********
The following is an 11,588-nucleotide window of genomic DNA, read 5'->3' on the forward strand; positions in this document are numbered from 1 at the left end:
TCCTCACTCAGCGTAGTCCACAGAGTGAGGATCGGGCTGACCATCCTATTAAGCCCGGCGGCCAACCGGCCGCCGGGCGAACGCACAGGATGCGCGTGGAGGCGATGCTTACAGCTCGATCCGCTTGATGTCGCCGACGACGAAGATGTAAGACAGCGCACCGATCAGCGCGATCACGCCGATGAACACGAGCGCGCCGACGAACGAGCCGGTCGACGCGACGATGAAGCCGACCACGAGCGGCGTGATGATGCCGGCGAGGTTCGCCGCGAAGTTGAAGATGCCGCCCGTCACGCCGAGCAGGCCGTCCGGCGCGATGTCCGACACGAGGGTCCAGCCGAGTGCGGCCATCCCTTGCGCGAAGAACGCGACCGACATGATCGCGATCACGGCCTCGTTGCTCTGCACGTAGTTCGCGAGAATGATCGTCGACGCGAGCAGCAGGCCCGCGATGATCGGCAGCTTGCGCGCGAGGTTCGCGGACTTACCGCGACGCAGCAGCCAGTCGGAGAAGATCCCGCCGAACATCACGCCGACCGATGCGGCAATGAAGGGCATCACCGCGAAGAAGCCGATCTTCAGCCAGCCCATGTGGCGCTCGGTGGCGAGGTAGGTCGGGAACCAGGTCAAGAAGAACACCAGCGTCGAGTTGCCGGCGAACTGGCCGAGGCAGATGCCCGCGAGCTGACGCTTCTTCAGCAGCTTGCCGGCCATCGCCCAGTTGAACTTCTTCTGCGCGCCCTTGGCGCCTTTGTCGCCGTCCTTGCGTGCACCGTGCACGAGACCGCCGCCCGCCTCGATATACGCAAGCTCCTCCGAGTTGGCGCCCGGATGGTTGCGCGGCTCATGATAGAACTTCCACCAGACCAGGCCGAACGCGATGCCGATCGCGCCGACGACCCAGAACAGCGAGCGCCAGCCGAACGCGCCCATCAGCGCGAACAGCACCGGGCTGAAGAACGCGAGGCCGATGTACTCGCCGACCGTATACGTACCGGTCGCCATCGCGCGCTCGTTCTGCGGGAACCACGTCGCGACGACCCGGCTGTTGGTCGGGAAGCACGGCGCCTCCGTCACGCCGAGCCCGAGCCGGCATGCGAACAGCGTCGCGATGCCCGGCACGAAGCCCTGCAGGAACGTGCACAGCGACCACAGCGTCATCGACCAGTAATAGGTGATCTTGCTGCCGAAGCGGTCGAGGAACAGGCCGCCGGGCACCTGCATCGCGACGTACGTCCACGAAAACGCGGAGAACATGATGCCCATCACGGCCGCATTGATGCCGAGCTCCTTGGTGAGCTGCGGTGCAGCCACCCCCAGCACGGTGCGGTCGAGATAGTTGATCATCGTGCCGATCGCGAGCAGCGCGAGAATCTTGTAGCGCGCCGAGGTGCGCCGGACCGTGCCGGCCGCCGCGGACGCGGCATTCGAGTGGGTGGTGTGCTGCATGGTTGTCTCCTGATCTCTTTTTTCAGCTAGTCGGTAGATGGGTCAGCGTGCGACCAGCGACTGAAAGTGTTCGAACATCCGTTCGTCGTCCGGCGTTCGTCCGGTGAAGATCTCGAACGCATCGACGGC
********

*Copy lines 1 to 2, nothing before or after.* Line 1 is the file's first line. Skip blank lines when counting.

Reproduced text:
The following is an 11,588-nucleotide window of genomic DNA, read 5'->3' on the forward strand; positions in this document are numbered from 1 at the left end:
TCCTCACTCAGCGTAGTCCACAGAGTGAGGATCGGGCTGACCATCCTATTAAGCCCGGCGGCCAACCGGCCGCCGGGCGAACGCACAGGATGCGCGTGGAGGCGATGCTTACAGCTCGATCCGCTTGATGTCGCCGACGACGAAGATGTAAGACAGCGCACCGATCAGCGCGATCACGCCGATGAACACGAGCGCGCCGACGAACGAGCCGGTCGACGCGACGATGAAGCCGACCACGAGCGGCGTGATGATGCCGGCGAGGTTCGCCGCGAAGTTGAAGATGCCGCCCGTCACGCCGAGCAGGCCGTCCGGCGCGATGTCCGACACGAGGGTCCAGCCGAGTGCGGCCATCCCTTGCGCGAAGAACGCGACCGACATGATCGCGATCACGGCCTCGTTGCTCTGCACGTAGTTCGCGAGAATGATCGTCGACGCGAGCAGCAGGCCCGCGATGATCGGCAGCTTGCGCGCGAGGTTCGCGGACTTACCGCGACGCAGCAGCCAGTCGGAGAAGATCCCGCCGAACATCACGCCGACCGATGCGGCAATGAAGGGCATCACCGCGAAGAAGCCGATCTTCAGCCAGCCCATGTGGCGCTCGGTGGCGAGGTAGGTCGGGAACCAGGTCAAGAAGAACACCAGCGTCGAGTTGCCGGCGAACTGGCCGAGGCAGATGCCCGCGAGCTGACGCTTCTTCAGCAGCTTGCCGGCCATCGCCCAGTTGAACTTCTTCTGCGCGCCCTTGGCGCCTTTGTCGCCGTCCTTGCGTGCACCGTGCACGAGACCGCCGCCCGCCTCGATATACGCAAGCTCCTCCGAGTTGGCGCCCGGATGGTTGCGCGGCTCATGATAGAACTTCCACCAGACCAGGCCGAACGCGATGCCGATCGCGCCGACGACCCAGAACAGCGAGCGCCAGCCGAACGCGCCCATCAGCGCGAACAGCACCGGGCTGAAGAACGCGAGGCCGATGTACTCGCCGACCGTATACGTACCGGTCGCCATCGCGCGCTCGTTCTGCGGGAACCACGTCGCGACGACCCGGCTGTTGGTCGGGAAGCACGGCGCCTCCGTCACGCCGAGCCCGAGCCGGCATGCGAACAGCGTCGCGATGCCCGGCACGAAGCCCTGCAGGAACGTGCACAGCGACCACAGCGTCATCGACCAGTAATAGGTGATCTTGCTGCCGAAGCGGTCGAGGAACAGGCCGCCGGGCACCTGCATCGCGACGTACGTCCACGAAAACGCGGAGAACATGATGCCCATCACGGCCGCATTGATGCCGAGCTCCTTGGTGAGCTGCGGTGCAGCCACCCCCAGCACGGTGCGGTCGAGATAGTTGATCATCGTGCCGATCGCGAGCAGCGCGAGAATCTTGTAGCGCGCCGAGGTGCGCCGGACCGTGCCGGCCGCCGCGGACGCGGCATTCGAGTGGGTGGTGTGCTGCATGGTTGTCTCCTGATCTCTTTTTTCAGCTAGTCGGTAGATGGGTCAGCGTGCGACCAGCGACTGAAAGTGTTCGAACATCCGTTCGTCGTCCGGCGTTCGTCCGGTGAAGATCTCGAACGCATCGACGGC